Laura Hughes knew of a good spadefoot locale in Athens County - one of nine southeastern counties in which they have been found in Ohio. We went there on a very wet night in early March, but nothing - it was probably just too early in the season. But, hot on the heels of a massive thunderstorm that dumped some two inches of rain in the area, we returned last Friday, March 31. Bingo! The secretive toads had emerged in large numbers, and as is almost always the case, we first detected them by the curious call of the males. They sound a bit like sheep bleating, and the call carries for quite some way. Click the video above to hear a recording from Friday evening.

The site is not a natural wetland, but a low-lying agricultural field along the Hocking River. It was planted in corn last year. Heavy rains, and overflow from swollen river waters, inundate the field for short periods. Thus, the site is not high in amphibian diversity - only the most adaptive species seem to occur there. There were many Spring Peepers, such as above.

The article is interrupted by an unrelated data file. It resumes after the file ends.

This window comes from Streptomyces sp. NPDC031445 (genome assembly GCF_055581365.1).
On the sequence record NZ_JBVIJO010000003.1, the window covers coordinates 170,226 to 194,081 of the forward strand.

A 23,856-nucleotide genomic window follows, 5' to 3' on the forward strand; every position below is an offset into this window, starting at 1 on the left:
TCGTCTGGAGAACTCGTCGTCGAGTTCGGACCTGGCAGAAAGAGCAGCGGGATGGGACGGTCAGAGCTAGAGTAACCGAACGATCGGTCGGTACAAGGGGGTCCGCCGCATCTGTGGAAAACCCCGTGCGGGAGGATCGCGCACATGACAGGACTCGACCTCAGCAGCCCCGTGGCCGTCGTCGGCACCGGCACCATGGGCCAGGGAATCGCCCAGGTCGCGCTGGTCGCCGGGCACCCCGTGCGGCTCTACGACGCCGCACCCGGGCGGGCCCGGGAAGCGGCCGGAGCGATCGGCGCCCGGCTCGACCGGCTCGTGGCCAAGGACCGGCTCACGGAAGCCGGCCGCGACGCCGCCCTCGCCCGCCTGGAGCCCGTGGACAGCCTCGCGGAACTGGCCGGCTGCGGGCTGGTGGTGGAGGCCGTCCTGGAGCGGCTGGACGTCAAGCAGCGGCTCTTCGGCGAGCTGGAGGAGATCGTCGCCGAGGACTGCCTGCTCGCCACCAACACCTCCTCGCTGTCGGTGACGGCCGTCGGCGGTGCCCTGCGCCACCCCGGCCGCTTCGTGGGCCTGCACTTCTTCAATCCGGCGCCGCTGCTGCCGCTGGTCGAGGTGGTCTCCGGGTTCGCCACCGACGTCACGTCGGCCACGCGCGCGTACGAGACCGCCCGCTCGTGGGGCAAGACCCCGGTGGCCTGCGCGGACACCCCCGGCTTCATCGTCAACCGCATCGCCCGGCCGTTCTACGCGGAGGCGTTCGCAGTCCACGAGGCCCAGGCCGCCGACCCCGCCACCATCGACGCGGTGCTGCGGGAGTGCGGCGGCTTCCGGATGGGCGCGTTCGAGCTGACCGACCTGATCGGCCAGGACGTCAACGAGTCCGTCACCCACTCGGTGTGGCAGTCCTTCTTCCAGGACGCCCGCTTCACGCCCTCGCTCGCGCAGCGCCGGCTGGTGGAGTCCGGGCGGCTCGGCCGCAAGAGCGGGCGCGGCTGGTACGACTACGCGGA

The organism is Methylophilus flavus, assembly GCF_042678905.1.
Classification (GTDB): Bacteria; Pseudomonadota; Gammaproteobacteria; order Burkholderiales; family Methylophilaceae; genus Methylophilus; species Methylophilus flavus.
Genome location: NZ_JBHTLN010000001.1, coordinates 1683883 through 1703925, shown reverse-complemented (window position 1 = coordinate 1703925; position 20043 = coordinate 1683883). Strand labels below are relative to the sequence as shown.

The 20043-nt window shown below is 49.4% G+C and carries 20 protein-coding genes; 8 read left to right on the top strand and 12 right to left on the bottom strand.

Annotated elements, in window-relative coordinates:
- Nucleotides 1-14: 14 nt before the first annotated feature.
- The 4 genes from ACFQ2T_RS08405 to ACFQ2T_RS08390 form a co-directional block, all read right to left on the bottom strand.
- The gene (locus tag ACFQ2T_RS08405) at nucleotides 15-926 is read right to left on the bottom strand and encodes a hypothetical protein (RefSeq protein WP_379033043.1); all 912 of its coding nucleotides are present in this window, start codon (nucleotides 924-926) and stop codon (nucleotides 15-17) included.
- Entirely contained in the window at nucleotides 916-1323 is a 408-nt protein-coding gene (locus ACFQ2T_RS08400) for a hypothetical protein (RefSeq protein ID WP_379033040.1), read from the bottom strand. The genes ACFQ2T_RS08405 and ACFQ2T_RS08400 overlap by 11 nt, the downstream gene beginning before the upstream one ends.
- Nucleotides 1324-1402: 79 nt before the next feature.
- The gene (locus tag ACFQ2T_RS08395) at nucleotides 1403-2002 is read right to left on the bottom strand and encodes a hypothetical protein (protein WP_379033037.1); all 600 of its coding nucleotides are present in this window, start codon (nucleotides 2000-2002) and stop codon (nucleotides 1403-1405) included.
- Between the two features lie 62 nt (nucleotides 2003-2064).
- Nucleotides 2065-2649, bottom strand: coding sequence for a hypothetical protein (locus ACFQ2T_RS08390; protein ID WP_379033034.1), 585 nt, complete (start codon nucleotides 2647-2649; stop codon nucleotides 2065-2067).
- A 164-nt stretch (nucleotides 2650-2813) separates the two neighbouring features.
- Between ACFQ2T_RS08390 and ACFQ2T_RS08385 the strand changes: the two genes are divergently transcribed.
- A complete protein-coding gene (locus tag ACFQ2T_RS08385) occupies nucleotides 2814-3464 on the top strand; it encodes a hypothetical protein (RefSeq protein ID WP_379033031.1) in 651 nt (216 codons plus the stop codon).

Many American Toads were also in the waters, with some males singing. This is a pair in amplexus, or the mating "hug" (male on top). I also heard a Green Frog or two, and a few Western Chorus Frogs, but that was about it.

This is what we had come to find, though - the fascinating Eastern Spadefoot. I met Laura on the southeast side of Columbus around 8 pm, and initially we had reservations about the evening's prospects. The temperature seemed to be dropping, and was hovering around 46 F. We felt that if the mercury plunged much lower, it would keep the toads under ground. However, as we moved south, the temperature gradually rose to about 50-51 F and remained there until nearly midnight, when we left. Plenty warm for amphibians.